For the first time in nearly 100 years, the near-complete skeleton of a dinosaur will go on display at the Natural History Museum in London. The dinosaur, a stegosaurus, is only missing its left arm and the base of its tail, and will likely spur a handful of studies about the anatomy of the Stegosaurus stenops species. [Read full story on the stegosaurus skeleton]
Excavators found the stegosaurus (Stegosaurus stenops) at the Red Canyon Ranch in Wyoming. Stegosaurus roamed areas in the American West during the late Jurassic Period, about 155 million to 150 million years ago. (Photo credit: © The Trustees of Natural History Museum, London.)
Researchers at the Natural History Museum laid out the stegosaurus bones before mounting them for display, which will open to the public on Dec. 4. (Photo credit: © The Trustees of Natural History Museum, London.)
An artist's interpretation of the stegosaurus, and the environment it lived in, during the late Jurassic Period. (Photo credit: © Natural History Museum, London/Nicholls | paleocreations.com.)
The stegosaurus stands 9.5 feet tall (2.9 meters), 18.3 feet long (5.6 m) and has more than 300 bones. It's unclear whether it was a male or a female, but the specimen had reached young adulthood, the researchers said. (Photo credit: © Natural History Museum, London.)
The name stegosaurus means "roofed lizard," because paleontologists initially thought that the dinosaurs' plates lay flat on its back, much like shingles on the roof of a house. Now, evidence suggests that the plates stood upright on the animals' backs and tail. (Photo credit: © Trustees of Natural History Museum, London.)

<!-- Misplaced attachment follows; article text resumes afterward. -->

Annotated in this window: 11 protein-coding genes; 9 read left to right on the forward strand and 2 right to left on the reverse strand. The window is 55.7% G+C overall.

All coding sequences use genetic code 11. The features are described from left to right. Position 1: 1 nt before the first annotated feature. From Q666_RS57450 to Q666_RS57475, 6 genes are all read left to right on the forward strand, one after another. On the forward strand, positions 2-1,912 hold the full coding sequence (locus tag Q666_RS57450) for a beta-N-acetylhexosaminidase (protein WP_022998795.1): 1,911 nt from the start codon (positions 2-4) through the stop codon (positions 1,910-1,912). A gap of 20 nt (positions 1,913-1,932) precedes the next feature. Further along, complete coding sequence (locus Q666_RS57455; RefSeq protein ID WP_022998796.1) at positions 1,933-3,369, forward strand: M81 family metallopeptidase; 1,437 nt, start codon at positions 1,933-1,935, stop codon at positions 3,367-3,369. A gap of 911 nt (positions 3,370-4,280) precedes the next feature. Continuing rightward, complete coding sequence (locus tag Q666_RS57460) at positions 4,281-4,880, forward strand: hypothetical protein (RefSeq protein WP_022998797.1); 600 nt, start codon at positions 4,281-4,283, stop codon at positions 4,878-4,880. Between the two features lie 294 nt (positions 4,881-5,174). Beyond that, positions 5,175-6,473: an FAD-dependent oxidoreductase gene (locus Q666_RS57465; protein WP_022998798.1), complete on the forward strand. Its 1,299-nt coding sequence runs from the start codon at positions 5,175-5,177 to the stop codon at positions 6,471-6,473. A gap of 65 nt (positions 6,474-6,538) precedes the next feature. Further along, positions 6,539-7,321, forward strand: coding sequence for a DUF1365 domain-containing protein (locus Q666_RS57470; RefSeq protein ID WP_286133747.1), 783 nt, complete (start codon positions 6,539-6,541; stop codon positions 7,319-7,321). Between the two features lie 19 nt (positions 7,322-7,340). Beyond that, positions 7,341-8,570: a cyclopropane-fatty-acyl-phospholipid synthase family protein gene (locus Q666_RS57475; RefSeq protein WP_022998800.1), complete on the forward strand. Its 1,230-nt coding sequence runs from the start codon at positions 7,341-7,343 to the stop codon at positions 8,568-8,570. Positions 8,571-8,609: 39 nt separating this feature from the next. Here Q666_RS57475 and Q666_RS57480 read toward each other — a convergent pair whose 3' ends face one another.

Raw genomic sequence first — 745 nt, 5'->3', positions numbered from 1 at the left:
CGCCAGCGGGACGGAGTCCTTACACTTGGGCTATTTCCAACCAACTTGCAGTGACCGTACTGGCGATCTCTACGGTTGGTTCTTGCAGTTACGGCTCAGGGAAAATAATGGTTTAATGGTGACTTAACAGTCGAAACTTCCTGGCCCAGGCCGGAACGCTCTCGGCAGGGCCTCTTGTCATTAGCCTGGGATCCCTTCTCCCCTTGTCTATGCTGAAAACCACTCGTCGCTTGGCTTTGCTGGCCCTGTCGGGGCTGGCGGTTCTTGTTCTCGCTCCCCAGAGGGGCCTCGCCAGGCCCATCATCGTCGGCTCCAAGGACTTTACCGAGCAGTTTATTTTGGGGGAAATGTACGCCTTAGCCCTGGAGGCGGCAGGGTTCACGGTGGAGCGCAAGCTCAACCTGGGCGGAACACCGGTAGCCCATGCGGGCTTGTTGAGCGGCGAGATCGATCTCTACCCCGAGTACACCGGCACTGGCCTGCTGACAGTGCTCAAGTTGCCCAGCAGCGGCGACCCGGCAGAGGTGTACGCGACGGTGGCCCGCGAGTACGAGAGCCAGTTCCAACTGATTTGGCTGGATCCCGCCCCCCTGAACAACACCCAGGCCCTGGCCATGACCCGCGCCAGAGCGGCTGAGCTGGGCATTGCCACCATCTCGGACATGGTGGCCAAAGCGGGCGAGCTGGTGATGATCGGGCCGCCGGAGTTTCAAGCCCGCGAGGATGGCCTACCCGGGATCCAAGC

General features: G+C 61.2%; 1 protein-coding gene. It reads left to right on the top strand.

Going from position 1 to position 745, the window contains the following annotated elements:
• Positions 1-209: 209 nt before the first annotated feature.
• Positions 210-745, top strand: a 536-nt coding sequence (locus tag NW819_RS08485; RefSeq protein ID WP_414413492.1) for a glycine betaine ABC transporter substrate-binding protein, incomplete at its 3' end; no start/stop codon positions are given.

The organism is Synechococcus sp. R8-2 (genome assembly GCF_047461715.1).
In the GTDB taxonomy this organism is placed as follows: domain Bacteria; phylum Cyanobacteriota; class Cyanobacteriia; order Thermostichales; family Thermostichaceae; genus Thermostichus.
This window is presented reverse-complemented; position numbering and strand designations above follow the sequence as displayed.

A computer model of the stegosaurus. Researchers have been measuring, photographing and scanning the dinosaur since the bones arrived at the museum in December 2013. (Photo credit: © Trustees of Natural History Museum, London.)
The skeleton is nearly complete, and includes the feet of the stegosaurus. The stegosaurus skeleton is now part of the museum's collection of 80 million specimens. (Photo credit: © Trustees of Natural History Museum, London.)
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Laura is the archaeology and Life's Little Mysteries editor at Live Science. She also reports on general science, including paleontology. Her work has appeared in The New York Times, Scholastic, Popular Science and Spectrum, a site on autism research. She has won multiple awards from the Society of Professional Journalists and the Washington Newspaper Publishers Association for her reporting at a weekly newspaper near Seattle. Laura holds a bachelor's degree in English literature and psychology from Washington University in St. Louis and a master's degree in science writing from NYU.